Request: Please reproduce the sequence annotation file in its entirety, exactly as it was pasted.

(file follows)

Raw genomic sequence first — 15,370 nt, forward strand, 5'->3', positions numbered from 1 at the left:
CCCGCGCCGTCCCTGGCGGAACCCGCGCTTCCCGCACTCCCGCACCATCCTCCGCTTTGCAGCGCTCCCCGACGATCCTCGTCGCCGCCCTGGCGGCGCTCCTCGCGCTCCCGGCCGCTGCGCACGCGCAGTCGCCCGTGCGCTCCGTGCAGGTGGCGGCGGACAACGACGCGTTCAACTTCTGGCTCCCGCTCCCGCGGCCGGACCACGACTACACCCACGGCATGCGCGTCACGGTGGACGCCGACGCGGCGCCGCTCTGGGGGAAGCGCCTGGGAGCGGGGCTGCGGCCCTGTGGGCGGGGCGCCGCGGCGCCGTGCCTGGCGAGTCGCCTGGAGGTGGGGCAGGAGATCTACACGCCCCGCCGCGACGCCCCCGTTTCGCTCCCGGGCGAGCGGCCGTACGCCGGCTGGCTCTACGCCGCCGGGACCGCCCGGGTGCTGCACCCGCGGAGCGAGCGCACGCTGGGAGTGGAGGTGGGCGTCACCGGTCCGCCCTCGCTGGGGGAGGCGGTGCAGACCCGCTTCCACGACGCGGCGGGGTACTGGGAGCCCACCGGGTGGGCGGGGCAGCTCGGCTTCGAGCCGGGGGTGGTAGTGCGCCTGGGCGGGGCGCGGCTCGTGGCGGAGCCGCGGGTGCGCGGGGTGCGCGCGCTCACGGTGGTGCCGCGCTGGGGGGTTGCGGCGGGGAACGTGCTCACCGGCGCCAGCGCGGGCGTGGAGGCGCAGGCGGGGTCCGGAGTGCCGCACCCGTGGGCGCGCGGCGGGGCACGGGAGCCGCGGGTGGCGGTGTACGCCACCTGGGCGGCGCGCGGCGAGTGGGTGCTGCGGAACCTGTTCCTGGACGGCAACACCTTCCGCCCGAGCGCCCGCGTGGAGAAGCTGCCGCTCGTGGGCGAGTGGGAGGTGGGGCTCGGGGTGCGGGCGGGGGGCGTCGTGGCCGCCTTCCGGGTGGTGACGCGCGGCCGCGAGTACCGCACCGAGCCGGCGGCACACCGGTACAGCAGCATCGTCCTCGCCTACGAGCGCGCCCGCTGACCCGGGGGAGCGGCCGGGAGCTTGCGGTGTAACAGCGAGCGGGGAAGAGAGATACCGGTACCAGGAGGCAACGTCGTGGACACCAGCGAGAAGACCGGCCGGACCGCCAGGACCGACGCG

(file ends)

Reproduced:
Raw genomic sequence first — 15,370 nt, forward strand, 5'->3', positions numbered from 1 at the left:
CCCGCGCCGTCCCTGGCGGAACCCGCGCTTCCCGCACTCCCGCACCATCCTCCGCTTTGCAGCGCTCCCCGACGATCCTCGTCGCCGCCCTGGCGGCGCTCCTCGCGCTCCCGGCCGCTGCGCACGCGCAGTCGCCCGTGCGCTCCGTGCAGGTGGCGGCGGACAACGACGCGTTCAACTTCTGGCTCCCGCTCCCGCGGCCGGACCACGACTACACCCACGGCATGCGCGTCACGGTGGACGCCGACGCGGCGCCGCTCTGGGGGAAGCGCCTGGGAGCGGGGCTGCGGCCCTGTGGGCGGGGCGCCGCGGCGCCGTGCCTGGCGAGTCGCCTGGAGGTGGGGCAGGAGATCTACACGCCCCGCCGCGACGCCCCCGTTTCGCTCCCGGGCGAGCGGCCGTACGCCGGCTGGCTCTACGCCGCCGGGACCGCCCGGGTGCTGCACCCGCGGAGCGAGCGCACGCTGGGAGTGGAGGTGGGCGTCACCGGTCCGCCCTCGCTGGGGGAGGCGGTGCAGACCCGCTTCCACGACGCGGCGGGGTACTGGGAGCCCACCGGGTGGGCGGGGCAGCTCGGCTTCGAGCCGGGGGTGGTAGTGCGCCTGGGCGGGGCGCGGCTCGTGGCGGAGCCGCGGGTGCGCGGGGTGCGCGCGCTCACGGTGGTGCCGCGCTGGGGGGTTGCGGCGGGGAACGTGCTCACCGGCGCCAGCGCGGGCGTGGAGGCGCAGGCGGGGTCCGGAGTGCCGCACCCGTGGGCGCGCGGCGGGGCACGGGAGCCGCGGGTGGCGGTGTACGCCACCTGGGCGGCGCGCGGCGAGTGGGTGCTGCGGAACCTGTTCCTGGACGGCAACACCTTCCGCCCGAGCGCCCGCGTGGAGAAGCTGCCGCTCGTGGGCGAGTGGGAGGTGGGGCTCGGGGTGCGGGCGGGGGGCGTCGTGGCCGCCTTCCGGGTGGTGACGCGCGGCCGCGAGTACCGCACCGAGCCGGCGGCACACCGGTACAGCAGCATCGTCCTCGCCTACGAGCGCGCCCGCTGACCCGGGGGAGCGGCCGGGAGCTTGCGGTGTAACAGCGAGCGGGGAAGAGAGATACCGGTACCAGGAGGCAACGTCGTGGACACCAGCGAGAAGACCGGCCGGACCGCCAGGACCGACGCG